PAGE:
Thursday, 29 September 2016 10:02

ABS accused of destroying public trust in census Featured

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The Australian Bureau of Statistics has been accused of destroying public trust by converting the 2016 census from an anonymous survey into a database containing identifiable personal data.

In a submission to the parliamentary panel entrusted with investigating the census debacle on 9 August, the Australian Privacy Foundation said the ABS' proposal to use statistical linkage keys (SLKs) for citizens' data had not been explained or evaluated for privacy risks.

The submission was made on 27 September, six days after the expiry of the 21 September deadline, but the APF said it had been granted an extension to make a late submission.

"The Parliament should ensure that the Senate inquiry concentrates on restoring public trust by ensuring the census does not compromise the privacy of Australians," said Kat Lane, vice-chair of the APF, adding, "The ABS's incompetence in running the census is a secondary issue."

Lane said the APF was calling on the Senate inquiry to reject any use of census data to make a "digital Australia Card".

In its submission, the APF said it was also concerned about reports by Australians of harassment by ABS agents. "The APF believes it is unacceptable to threaten Australians with fines when they have legitimate concerns about the census," Lane said.

The APF recommended that the ABS be required to delete all names and other direct identifiers such as SLKs from personal data collected and commission a privacy impact assessment for any proposed changes to the census that could affect citizens' privacy.

It also asked the Senate panel to recommend that the Census and Statistics Act 1905 be amended to preclude the ABS from gathering, retaining, and disclosing identifiable personal data.

Another recommendation was for the Act to be amended to ensure that the use of personal data be limited to generating statistical data, and scope creep, with deliberate use of data which could identify individuals, be precluded by law.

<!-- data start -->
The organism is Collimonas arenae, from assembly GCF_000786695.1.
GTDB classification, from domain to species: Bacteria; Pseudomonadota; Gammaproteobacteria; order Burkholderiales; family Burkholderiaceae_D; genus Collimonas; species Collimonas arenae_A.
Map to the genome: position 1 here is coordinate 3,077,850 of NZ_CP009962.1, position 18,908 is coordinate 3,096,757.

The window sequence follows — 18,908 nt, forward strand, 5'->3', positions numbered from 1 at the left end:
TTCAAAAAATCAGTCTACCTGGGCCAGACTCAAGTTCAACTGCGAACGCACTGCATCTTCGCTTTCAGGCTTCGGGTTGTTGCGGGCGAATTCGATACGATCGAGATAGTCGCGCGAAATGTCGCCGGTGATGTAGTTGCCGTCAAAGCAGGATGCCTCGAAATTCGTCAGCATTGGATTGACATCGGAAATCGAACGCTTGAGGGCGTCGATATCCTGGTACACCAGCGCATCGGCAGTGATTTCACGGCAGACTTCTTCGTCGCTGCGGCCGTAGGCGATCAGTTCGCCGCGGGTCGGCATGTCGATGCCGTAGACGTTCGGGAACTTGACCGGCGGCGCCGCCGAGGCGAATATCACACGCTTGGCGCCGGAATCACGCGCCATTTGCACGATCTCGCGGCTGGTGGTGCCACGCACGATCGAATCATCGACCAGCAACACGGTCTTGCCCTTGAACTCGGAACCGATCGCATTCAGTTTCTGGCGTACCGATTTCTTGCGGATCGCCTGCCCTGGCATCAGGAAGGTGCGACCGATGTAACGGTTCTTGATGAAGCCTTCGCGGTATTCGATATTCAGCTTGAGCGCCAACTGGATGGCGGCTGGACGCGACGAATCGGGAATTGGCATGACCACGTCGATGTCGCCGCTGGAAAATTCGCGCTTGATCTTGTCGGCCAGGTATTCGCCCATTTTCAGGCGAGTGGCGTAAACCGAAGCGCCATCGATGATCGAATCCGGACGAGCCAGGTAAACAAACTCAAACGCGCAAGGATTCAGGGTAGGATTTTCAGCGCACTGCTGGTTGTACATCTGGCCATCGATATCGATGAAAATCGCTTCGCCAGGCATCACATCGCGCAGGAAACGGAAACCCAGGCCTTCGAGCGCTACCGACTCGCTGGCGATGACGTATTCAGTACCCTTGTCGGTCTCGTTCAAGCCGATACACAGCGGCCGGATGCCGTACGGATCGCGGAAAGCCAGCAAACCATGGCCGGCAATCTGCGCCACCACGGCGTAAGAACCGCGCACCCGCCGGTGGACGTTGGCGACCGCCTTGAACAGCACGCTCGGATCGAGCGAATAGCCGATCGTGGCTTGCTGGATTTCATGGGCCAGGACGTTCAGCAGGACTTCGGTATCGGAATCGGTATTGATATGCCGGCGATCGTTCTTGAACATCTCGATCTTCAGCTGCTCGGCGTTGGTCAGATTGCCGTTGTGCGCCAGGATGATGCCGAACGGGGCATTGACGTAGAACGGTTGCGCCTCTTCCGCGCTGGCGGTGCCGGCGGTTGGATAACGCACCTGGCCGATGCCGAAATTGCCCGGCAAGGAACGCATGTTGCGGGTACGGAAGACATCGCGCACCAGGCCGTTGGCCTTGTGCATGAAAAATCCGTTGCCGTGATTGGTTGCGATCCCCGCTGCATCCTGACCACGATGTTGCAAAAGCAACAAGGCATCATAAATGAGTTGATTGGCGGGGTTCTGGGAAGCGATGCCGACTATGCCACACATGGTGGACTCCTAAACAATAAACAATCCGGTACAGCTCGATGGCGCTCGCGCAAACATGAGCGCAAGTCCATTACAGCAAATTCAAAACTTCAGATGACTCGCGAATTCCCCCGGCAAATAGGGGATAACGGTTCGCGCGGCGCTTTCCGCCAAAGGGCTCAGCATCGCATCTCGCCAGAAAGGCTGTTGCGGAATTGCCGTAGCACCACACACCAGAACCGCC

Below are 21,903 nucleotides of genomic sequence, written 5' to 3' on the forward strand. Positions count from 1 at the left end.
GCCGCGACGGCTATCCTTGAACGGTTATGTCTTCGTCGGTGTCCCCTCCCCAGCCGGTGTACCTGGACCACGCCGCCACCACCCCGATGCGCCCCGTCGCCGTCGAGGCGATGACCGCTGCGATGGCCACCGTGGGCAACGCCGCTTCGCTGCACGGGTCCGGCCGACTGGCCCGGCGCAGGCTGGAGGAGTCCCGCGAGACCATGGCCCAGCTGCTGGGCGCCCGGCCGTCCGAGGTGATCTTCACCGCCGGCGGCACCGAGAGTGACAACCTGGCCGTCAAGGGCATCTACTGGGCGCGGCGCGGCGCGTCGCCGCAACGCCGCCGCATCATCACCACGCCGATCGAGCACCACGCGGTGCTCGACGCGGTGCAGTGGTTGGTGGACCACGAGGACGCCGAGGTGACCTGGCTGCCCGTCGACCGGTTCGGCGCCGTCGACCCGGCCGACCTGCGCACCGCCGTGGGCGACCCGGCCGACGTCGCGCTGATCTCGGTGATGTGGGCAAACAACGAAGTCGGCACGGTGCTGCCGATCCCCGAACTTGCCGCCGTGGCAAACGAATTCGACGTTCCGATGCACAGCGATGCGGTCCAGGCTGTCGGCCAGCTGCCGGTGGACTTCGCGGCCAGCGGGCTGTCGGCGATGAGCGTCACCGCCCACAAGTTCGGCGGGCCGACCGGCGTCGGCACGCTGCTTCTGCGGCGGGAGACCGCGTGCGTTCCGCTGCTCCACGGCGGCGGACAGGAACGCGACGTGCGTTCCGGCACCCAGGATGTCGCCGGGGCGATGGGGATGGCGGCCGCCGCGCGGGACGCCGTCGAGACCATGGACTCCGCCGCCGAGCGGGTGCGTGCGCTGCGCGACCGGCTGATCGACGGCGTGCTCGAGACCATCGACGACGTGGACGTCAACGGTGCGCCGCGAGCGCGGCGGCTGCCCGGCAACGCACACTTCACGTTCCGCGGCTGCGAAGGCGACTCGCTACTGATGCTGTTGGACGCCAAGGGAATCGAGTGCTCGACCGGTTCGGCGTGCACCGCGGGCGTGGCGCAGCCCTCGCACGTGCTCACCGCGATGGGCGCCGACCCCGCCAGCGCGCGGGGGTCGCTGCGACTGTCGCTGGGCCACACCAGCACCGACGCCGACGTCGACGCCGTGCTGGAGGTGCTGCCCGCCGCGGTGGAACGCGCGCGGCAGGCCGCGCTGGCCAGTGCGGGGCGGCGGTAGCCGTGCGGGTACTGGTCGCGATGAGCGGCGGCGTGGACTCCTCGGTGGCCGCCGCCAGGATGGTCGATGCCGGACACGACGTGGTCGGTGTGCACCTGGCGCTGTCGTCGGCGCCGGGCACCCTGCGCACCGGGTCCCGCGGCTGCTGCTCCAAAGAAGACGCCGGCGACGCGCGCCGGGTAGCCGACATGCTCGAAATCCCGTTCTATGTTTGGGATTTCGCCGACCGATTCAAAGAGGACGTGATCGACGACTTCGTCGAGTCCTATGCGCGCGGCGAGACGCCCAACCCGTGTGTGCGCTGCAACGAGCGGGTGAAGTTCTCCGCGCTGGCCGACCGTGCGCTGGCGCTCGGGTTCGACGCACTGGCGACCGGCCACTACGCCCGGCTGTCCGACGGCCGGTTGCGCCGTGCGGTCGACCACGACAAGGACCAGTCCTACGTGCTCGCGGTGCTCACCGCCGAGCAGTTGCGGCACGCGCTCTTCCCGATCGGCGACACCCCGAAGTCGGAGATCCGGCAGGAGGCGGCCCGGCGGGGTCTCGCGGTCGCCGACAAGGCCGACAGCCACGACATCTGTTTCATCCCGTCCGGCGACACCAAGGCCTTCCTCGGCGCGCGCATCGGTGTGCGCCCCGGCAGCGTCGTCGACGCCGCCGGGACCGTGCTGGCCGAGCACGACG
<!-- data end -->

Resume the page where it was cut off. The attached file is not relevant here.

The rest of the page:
The APF also asked that the ABS be prohibited from misleading, threatening, harassing and coercing individual Australians and that daily fines be repealed to restore the trust of the public in the Census.

It said a one-off nominal fine for failing to complete the census was permissible, provided there was an exemption for exceptional circumstances.

The APF asked that that the Act be amended to preclude retention of census or survey data collected in a personally identifiable form by ABS or any other organisation.

It also wanted independent external audits to be conducted regularly to ensure the security of census data.

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Sam Varghese

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Sam Varghese has been writing for iTWire since 2006, a year after the site came into existence. For nearly a decade thereafter, he wrote mostly about free and open source software, based on his own use of this genre of software. Since May 2016, he has been writing across many areas of technology. He has been a journalist for nearly 40 years in India (Indian Express and Deccan Herald), the UAE (Khaleej Times) and Australia (Daily Commercial News (now defunct) and The Age). His personal blog is titled Irregular Expression.

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